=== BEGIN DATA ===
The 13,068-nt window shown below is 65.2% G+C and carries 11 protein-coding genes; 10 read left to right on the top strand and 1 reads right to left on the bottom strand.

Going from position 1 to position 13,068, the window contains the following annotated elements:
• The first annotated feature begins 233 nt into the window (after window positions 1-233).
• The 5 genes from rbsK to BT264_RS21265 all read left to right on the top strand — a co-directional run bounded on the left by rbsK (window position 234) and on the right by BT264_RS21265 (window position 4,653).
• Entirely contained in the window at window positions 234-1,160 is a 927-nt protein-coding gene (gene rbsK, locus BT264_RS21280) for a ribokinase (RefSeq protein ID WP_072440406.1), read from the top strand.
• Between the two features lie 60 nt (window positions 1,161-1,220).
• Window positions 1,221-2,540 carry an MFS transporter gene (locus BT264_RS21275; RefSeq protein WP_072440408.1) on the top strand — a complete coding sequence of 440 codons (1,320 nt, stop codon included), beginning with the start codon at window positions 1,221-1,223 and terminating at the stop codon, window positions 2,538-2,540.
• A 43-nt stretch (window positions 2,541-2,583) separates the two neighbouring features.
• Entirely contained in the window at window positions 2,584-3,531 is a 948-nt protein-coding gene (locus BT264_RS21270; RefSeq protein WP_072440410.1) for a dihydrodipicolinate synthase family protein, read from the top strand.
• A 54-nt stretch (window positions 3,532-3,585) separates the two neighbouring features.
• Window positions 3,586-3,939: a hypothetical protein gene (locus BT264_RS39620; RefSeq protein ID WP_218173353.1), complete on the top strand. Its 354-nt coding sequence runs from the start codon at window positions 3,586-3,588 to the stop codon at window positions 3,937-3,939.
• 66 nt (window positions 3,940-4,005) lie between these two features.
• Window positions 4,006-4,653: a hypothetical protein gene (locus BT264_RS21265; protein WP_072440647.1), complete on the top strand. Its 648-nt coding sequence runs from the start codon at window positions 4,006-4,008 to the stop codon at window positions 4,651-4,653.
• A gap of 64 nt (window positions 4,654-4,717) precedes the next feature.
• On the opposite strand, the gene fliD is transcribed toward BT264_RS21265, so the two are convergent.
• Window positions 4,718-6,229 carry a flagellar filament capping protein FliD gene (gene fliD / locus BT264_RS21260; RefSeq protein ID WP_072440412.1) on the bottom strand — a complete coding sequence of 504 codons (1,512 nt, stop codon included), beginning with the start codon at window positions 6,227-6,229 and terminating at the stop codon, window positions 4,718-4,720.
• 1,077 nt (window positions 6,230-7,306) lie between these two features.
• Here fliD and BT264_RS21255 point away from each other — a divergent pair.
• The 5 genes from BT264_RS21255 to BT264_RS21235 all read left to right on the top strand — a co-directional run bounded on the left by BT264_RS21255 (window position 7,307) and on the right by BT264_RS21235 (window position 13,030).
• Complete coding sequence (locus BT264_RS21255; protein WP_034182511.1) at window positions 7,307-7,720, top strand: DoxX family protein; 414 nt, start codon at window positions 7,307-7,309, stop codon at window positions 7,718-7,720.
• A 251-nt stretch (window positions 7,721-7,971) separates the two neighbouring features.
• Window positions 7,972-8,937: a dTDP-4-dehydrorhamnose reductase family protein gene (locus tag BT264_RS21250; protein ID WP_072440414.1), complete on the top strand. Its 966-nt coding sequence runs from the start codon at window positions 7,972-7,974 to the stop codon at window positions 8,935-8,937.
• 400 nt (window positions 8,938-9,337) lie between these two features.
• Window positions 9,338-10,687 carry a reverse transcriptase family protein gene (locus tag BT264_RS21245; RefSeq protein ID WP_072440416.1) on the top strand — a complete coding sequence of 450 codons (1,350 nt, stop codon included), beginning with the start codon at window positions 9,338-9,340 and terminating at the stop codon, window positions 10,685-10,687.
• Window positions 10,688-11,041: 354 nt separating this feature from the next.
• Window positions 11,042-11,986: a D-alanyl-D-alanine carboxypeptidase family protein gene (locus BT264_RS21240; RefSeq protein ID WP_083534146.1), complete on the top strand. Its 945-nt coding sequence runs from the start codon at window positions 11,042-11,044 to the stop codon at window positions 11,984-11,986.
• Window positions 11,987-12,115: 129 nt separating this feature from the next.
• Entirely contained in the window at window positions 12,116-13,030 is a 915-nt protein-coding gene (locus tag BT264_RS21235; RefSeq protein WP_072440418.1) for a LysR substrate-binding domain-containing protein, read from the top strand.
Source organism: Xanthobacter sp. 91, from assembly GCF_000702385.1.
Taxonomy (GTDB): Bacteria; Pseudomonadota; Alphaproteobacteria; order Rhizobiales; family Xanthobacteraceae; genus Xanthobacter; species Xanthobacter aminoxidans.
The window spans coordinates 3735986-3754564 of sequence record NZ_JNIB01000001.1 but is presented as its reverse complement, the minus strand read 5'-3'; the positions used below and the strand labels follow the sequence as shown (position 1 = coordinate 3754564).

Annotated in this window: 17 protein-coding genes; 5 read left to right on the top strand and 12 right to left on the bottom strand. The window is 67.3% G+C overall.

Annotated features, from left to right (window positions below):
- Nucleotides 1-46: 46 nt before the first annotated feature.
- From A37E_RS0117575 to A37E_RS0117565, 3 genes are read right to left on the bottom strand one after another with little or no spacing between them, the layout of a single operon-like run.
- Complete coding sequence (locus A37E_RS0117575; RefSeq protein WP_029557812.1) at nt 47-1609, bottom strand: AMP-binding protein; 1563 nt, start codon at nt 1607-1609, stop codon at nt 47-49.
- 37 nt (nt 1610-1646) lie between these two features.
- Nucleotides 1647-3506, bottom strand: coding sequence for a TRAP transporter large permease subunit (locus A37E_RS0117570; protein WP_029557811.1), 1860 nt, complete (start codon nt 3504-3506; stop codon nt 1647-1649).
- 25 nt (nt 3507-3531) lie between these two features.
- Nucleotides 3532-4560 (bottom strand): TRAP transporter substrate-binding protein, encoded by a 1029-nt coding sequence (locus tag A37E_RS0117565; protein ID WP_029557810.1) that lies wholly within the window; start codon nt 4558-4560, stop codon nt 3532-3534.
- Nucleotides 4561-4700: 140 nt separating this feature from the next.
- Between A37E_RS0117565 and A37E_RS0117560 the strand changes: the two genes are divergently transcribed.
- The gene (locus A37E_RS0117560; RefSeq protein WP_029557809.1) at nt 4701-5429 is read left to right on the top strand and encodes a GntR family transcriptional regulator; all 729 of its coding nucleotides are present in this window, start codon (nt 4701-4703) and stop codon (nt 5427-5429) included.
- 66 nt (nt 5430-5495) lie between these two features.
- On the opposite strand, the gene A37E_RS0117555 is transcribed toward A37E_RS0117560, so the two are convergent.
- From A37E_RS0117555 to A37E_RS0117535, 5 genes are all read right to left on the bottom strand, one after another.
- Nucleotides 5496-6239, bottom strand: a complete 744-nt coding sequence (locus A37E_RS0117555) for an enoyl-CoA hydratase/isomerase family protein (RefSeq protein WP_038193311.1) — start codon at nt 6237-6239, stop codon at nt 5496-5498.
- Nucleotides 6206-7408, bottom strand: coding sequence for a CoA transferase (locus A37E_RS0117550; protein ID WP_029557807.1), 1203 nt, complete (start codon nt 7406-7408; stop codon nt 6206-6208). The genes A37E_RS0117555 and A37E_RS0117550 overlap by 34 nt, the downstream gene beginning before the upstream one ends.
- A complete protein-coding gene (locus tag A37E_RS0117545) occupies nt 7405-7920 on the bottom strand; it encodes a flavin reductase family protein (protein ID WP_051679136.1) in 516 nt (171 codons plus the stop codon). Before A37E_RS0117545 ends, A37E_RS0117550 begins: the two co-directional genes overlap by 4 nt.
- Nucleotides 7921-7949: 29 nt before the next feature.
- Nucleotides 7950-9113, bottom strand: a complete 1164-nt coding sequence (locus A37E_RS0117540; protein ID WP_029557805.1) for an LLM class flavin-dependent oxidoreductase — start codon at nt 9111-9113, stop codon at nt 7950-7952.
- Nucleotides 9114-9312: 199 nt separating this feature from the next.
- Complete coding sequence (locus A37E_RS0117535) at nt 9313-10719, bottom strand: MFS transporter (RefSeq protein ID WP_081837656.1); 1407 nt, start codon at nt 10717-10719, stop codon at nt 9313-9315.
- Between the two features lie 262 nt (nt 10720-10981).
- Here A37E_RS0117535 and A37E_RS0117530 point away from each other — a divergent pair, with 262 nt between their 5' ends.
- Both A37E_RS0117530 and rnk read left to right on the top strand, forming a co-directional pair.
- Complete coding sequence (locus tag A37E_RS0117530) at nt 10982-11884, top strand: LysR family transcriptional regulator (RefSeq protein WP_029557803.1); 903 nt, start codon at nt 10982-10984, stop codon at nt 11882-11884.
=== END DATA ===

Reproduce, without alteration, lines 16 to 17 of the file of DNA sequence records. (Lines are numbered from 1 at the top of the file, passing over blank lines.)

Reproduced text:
• Window positions 4,718-6,229 carry a flagellar filament capping protein FliD gene (gene fliD / locus BT264_RS21260; RefSeq protein ID WP_072440412.1) on the bottom strand — a complete coding sequence of 504 codons (1,512 nt, stop codon included), beginning with the start codon at window positions 6,227-6,229 and terminating at the stop codon, window positions 4,718-4,720.
• 1,077 nt (window positions 6,230-7,306) lie between these two features.